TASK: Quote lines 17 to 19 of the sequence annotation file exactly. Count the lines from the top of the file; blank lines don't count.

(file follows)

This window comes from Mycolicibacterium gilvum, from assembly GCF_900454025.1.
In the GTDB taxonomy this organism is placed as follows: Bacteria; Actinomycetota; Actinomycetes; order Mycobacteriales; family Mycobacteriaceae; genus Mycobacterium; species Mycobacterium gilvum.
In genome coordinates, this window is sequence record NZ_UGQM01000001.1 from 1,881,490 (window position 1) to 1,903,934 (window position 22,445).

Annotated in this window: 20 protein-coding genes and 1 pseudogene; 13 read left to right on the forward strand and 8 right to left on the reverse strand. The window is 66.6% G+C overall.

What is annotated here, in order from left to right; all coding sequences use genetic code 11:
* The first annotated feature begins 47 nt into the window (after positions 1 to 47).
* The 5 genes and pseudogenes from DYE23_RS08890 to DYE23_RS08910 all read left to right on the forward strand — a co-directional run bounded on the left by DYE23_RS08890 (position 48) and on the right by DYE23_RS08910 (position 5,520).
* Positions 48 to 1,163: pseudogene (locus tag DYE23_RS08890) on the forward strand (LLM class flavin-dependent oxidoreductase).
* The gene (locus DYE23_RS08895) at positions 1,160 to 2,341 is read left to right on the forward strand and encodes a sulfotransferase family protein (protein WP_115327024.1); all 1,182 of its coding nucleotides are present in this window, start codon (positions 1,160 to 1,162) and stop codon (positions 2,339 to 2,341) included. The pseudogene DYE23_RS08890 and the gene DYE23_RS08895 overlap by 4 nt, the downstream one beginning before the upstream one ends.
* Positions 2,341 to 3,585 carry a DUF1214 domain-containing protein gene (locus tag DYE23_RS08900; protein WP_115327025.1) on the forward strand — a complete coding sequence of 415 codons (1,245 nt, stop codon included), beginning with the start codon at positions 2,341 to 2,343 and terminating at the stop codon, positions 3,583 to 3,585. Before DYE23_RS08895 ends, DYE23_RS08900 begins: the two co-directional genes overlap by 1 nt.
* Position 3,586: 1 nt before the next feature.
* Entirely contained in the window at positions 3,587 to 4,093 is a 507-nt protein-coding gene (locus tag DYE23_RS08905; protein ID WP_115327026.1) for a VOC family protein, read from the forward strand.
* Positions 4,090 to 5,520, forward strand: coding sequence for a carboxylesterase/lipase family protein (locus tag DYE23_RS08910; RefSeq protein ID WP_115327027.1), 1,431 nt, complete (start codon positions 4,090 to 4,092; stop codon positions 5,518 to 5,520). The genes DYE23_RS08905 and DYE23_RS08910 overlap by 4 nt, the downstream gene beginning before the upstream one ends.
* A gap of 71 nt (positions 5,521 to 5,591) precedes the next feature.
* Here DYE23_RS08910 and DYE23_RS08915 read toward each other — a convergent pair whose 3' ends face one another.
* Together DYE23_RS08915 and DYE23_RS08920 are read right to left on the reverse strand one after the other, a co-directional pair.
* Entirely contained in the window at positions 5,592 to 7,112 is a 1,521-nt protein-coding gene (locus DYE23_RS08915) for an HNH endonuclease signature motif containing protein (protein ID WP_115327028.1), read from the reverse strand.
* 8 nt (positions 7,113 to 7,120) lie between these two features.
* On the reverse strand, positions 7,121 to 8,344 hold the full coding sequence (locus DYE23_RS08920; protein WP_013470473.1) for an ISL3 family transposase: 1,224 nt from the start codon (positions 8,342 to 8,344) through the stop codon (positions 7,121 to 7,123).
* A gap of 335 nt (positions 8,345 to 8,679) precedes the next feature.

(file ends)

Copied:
* Entirely contained in the window at positions 5,592 to 7,112 is a 1,521-nt protein-coding gene (locus DYE23_RS08915) for an HNH endonuclease signature motif containing protein (protein ID WP_115327028.1), read from the reverse strand.
* 8 nt (positions 7,113 to 7,120) lie between these two features.
* On the reverse strand, positions 7,121 to 8,344 hold the full coding sequence (locus DYE23_RS08920; protein WP_013470473.1) for an ISL3 family transposase: 1,224 nt from the start codon (positions 8,342 to 8,344) through the stop codon (positions 7,121 to 7,123).